GRAHAM HENRY waltzed into Wales yesterday on the first assignment of his pounds 1.25m job as the new Wales coach and promptly soft-shoe shuffled around every curve ball thrown his way.
The 52-year-old New Zealander, faced by a barrage of television cameras and journalists, picked his way through the questions with extreme caution.
Henry is being hailed as the new Messiah of Welsh rugby, but he left no rope dangling with which to be hung the months ahead by not making anything remotely approaching a rash promise.
The man who has enjoyed almost unblemished success with Auckland, Auckland Blues and New Zealand A now finds himself in charge of a national team still coming to terms with a 96-point hiding from South Africa.
"I have come with no pre-conceived ideas and I expect the Welsh players to be like any other player anywhere in the world, to have a desire to do their best," he said.
"I want committed guys who give 100 per cent to the team and are obligated to their training and fitness. I want them to be excited about playing for Wales and I want them on the edge of the edge."
As to Welsh expectations when they host next year's World Cup there was another neat side-stepping answer. "As long as there is an upward slope of improvement, most people will be happy with that," he said.
And as to taking up the poisoned chalice there was more of the same. "Every coach realises that if they don't produce results they can't expect to last," he said. "That is part of the deal and I am comfortable with that."
Henry, who takes over three months after the departure of Kevin Bowring, will return to Wales to take up his post on 28 August will then go under the microscope in a big way, starting with the Test against South Africa at Wembley in November.
"There is a great passion for the game in Wales and that was a major reason for me in accepting the offer, but the foundations have to be there to produce a good team," he said.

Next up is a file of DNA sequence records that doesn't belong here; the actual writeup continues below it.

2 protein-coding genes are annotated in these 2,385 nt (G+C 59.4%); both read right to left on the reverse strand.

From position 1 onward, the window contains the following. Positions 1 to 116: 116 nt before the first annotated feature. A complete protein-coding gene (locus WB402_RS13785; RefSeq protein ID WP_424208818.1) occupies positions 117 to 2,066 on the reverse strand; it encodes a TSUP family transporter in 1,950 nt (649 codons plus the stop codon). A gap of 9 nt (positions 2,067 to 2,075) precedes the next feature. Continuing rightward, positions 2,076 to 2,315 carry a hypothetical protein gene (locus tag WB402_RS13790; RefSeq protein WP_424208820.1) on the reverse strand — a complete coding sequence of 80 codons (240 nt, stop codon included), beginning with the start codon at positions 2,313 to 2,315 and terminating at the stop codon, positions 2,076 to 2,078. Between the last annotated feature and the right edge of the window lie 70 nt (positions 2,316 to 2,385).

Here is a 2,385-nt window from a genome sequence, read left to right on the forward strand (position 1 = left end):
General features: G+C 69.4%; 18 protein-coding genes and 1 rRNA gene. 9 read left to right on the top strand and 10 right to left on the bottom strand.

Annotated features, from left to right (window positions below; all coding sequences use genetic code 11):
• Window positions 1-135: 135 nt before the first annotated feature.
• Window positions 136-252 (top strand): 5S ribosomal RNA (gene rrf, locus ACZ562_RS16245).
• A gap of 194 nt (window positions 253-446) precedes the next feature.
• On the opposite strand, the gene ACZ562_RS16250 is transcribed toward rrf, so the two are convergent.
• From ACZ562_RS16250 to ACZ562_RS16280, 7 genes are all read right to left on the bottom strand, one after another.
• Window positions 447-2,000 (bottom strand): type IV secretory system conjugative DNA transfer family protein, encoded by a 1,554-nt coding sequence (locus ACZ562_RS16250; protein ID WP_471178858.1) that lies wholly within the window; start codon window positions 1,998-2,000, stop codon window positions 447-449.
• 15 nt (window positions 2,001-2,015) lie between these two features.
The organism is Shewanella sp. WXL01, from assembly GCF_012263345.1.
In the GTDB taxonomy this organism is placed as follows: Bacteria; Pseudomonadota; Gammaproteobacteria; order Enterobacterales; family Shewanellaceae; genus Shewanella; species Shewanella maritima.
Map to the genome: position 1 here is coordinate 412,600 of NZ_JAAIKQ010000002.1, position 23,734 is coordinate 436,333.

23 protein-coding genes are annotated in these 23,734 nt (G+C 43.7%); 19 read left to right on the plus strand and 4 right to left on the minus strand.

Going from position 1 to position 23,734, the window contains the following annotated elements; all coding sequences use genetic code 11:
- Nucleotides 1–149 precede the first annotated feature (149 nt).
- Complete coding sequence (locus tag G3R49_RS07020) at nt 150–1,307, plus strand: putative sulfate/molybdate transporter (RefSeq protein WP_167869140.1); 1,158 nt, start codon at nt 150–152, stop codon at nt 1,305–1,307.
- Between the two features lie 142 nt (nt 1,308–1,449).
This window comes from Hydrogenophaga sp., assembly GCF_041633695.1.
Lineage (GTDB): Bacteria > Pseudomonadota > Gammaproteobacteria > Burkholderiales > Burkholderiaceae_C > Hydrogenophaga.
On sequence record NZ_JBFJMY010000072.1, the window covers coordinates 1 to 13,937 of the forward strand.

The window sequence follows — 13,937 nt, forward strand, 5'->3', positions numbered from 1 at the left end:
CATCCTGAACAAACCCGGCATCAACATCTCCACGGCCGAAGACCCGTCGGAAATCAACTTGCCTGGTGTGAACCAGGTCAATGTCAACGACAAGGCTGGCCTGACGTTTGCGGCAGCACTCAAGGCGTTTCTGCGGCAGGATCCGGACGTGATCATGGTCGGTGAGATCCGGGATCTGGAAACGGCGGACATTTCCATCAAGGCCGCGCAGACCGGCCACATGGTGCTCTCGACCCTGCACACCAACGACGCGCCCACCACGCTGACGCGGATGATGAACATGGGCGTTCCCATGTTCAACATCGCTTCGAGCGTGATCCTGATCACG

"You cannot put the cart before the horse, the right structure is crucial if Wales are going to be competitive."
Henry has indicated he is likely to take a couple of Welsh club coaches aboard his coaching team, but he will not be rushed into anything he may later regret.
"I need time to get the feel of things," he said. "It won't be tomorrow and it might not be in 90 days. There is nothing worse than making wrong decisions and then having to change them.
"It was a great honour to first be asked about the post six weeks ago and now I am delighted to be here. I will do as much as I can to ensure Wales get the results we want."
It has been one long success story for Henry so far, but now comes the real test of his coaching ability, with Henry admitting he has been "fortunate" with the players and teams he has worked with over the last seven years. Having said that it is worth noting that of the 39 Super-12 matches Auckland played under his guidance, they won 32, drew one and lost six.
As to his style he left no one in any doubt that he is very much a hands- on man. "I am a coach - a tracksuit coach - and I always have been a coach," he said. "I am not a manager. I leave management to others."Reuse content